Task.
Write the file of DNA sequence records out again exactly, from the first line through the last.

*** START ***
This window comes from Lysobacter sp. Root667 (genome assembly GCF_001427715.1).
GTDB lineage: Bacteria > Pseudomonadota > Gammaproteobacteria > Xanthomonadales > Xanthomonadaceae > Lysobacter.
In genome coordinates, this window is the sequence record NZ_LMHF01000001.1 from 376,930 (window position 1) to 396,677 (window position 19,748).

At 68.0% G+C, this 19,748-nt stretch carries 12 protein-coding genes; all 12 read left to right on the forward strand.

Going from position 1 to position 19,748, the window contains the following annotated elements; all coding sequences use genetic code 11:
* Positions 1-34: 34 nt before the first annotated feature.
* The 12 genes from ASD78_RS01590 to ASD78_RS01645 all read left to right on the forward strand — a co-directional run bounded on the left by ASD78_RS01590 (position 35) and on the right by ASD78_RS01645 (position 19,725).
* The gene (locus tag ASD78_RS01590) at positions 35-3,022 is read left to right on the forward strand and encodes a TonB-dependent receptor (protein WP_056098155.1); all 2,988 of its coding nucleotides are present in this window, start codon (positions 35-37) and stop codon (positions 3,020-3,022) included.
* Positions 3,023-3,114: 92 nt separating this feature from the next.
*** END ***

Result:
This window comes from Lysobacter sp. Root667 (genome assembly GCF_001427715.1).
GTDB lineage: Bacteria > Pseudomonadota > Gammaproteobacteria > Xanthomonadales > Xanthomonadaceae > Lysobacter.
In genome coordinates, this window is the sequence record NZ_LMHF01000001.1 from 376,930 (window position 1) to 396,677 (window position 19,748).

At 68.0% G+C, this 19,748-nt stretch carries 12 protein-coding genes; all 12 read left to right on the forward strand.

Going from position 1 to position 19,748, the window contains the following annotated elements; all coding sequences use genetic code 11:
* Positions 1-34: 34 nt before the first annotated feature.
* The 12 genes from ASD78_RS01590 to ASD78_RS01645 all read left to right on the forward strand — a co-directional run bounded on the left by ASD78_RS01590 (position 35) and on the right by ASD78_RS01645 (position 19,725).
* The gene (locus tag ASD78_RS01590) at positions 35-3,022 is read left to right on the forward strand and encodes a TonB-dependent receptor (protein WP_056098155.1); all 2,988 of its coding nucleotides are present in this window, start codon (positions 35-37) and stop codon (positions 3,020-3,022) included.
* Positions 3,023-3,114: 92 nt separating this feature from the next.